Gun violence is an ongoing public health issue across the United States and in our West Michigan community. Both gun crimes and unintentional shootings are on the rise.
Every 16 hours, someone in the US is killed by an unintentional shooting.Gun Violence Archive
Providing care for gun violence patients
Several years ago, I was called to the operating room to assistant in the surgical care of a gun violence victim. The patient had an injured liver and an injured ureter. After a successful surgery, I walked into a waiting room full of family members. No one, however, seemed visibly upset.
When I gave the patient’s mother an update on his condition, she thanked me but didn’t have any questions. She didn’t shed any tears. Many of the other family members didn’t even bother to look up from the floor.
Only later would I discover that this was not the first, but the third, visit to the hospital with a gun violence injury for her son. Unfortunately, this incident would be the first of many for me. My eyes are now wide open to the continuing gun violence taking place in my community.
As incidents rise, I continue to take care of patients with a wide variety of gunshot injuries—both inside and outside of the hospital. I find that gun violence not only traumatizes individuals, it traumatizes entire communities.
A community healthcare issue
We needed a better understanding of the impact gun violence had on Muskegon County, Michigan. Consequently, Dr. Chris Mattson, Dr. Ryan Kaylor, and I conducted a retrospective study of gun violence victims treated at our local Level II Trauma Center.
Gathering gun violence data is critical to understanding its impacts on a community.
Our study found that the majority of gun violence victims receiving care in our community are young, African American men. In addition, most of this care is paid for by Medicaid and results in an overall financial loss for our local healthcare system.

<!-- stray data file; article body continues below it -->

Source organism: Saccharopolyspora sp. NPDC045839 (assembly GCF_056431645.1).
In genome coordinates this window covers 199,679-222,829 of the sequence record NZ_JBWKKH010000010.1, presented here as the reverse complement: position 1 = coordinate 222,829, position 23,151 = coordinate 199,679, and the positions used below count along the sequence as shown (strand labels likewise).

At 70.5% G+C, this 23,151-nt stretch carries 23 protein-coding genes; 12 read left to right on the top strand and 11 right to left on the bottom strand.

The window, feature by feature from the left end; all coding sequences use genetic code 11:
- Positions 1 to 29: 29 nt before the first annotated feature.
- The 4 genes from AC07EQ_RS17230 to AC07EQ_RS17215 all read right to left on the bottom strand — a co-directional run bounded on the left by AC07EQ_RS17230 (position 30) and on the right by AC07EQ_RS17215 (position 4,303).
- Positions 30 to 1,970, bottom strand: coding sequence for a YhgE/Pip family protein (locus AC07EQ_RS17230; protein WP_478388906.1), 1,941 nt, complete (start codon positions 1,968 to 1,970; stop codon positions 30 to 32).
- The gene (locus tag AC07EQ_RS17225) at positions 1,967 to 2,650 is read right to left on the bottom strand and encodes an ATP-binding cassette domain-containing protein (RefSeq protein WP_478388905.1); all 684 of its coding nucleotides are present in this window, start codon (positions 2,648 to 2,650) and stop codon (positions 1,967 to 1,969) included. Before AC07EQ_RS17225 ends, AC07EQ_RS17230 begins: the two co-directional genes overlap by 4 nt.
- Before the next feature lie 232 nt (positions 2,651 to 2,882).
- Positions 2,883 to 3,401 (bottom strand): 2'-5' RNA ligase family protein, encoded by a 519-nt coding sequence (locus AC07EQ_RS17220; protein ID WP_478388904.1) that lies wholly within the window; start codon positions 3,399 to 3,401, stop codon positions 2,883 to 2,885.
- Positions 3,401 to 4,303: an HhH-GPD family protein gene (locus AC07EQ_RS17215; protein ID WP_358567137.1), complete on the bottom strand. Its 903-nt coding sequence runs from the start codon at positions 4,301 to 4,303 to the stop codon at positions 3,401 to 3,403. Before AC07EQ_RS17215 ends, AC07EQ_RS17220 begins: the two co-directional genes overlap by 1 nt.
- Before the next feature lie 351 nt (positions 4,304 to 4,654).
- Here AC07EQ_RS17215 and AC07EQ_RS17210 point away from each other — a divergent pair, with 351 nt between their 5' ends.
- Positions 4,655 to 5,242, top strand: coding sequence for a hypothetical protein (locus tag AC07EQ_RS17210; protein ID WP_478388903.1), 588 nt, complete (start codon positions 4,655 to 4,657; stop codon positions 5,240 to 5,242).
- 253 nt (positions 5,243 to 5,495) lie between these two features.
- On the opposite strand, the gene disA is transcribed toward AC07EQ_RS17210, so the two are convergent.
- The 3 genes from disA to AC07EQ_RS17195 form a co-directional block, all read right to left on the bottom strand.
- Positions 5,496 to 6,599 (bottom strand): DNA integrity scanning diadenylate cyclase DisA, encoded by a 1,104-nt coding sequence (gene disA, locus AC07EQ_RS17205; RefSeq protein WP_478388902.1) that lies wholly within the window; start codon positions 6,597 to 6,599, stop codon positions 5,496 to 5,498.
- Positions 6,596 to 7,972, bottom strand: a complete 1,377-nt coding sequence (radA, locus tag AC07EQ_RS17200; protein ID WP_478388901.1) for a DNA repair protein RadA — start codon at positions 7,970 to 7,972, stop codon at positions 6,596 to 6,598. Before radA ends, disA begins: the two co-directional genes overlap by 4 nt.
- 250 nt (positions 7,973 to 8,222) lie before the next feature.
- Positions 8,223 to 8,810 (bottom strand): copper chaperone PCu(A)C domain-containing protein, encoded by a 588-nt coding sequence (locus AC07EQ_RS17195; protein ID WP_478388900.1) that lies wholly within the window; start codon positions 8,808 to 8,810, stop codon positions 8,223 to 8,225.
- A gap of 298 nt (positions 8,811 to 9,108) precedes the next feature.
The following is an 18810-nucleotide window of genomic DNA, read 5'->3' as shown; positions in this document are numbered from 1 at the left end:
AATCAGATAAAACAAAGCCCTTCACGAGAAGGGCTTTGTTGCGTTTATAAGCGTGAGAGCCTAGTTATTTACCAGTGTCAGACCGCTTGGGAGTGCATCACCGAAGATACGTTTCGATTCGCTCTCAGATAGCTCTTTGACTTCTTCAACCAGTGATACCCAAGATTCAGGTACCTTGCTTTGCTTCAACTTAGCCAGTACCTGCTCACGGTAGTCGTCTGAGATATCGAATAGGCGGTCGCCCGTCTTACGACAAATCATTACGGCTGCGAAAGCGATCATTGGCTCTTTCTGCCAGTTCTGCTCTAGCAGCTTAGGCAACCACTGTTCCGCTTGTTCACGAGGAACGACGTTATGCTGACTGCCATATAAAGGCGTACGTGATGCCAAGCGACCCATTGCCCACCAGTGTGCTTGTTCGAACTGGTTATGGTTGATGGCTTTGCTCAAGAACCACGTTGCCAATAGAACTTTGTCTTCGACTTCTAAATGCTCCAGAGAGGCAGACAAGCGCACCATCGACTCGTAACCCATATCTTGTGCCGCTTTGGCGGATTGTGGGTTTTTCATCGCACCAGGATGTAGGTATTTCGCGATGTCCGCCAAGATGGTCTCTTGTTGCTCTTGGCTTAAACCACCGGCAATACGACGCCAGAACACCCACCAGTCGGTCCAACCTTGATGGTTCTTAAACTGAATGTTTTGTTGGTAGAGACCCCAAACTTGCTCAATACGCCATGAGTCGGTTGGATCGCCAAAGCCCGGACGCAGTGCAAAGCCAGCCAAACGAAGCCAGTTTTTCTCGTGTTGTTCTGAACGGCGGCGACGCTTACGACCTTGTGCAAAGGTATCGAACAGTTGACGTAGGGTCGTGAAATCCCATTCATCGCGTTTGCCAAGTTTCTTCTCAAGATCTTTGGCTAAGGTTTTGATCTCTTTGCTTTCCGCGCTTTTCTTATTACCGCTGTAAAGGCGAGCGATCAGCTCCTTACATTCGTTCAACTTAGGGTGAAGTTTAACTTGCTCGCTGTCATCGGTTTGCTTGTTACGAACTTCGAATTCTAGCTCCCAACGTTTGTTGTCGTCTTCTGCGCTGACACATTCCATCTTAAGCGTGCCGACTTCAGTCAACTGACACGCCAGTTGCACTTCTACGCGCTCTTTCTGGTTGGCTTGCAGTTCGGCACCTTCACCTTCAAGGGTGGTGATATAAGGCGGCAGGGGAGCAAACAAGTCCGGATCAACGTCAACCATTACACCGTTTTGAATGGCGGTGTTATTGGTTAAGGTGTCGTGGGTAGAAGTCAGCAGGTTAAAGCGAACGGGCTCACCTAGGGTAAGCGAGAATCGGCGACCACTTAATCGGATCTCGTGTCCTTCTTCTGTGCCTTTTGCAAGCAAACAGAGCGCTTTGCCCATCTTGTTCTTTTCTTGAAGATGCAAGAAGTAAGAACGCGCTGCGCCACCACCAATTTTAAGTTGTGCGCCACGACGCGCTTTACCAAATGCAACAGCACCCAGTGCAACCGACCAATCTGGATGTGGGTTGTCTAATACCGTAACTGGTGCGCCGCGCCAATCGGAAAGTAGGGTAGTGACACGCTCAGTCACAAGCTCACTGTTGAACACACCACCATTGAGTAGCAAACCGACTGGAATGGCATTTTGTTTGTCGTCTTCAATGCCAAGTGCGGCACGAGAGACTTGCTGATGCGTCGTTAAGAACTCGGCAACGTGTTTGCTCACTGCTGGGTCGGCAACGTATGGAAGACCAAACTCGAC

Research builds interest in the community
Our research paper attracted the interest of Mercy Health Muskegon’s Injury Prevention Coordinator Holly Allaway and Trauma Coordinator Michelle Kucera. Additional interest came from the Muskegon Social Justice Commission and a Subcommittee on Gun Violence Prevention was formed.
The Subcommittee is comprised of local community leaders, law enforcement officials, healthcare administrators, and physicians. Muskegon County Prosecutor D.J. Hilson serves as Subcommittee Chair.
New funding targets prevention
As a result of the community support for our study, we became aware of a grant proposal by Dr. Patrick Carter and Dr. Marc Zimmerman from the University of Michigan’s Youth Violence Prevention Center. These physicians were seeking funding from the Centers for Disease Control (CDC) to study gun violence prevention programs at the community level. I am pleased to report the Youth Violence Prevention Center recently received funding to study two separate prevention efforts in Muskegon, Michigan.
Multiple stakeholders stand to benefit from funding and supporting community- and hospital-based prevention programs.
Now that funding has been secured, we are excited to see the impact these prevention projects will have in our community over the next several years. I also look forward to sharing more stories with you about the relationships we build and the lessons we learn along the way. How is your community dealing with gun violence?
Acknowledgement: I would like to thank the University of Michigan Department of Urology for the time and support they have given me to engage in community-level gun violence research and prevention. To read more, see: “Gun Violence and Firearm Injuries in West Michigan: Targeting Prevention.”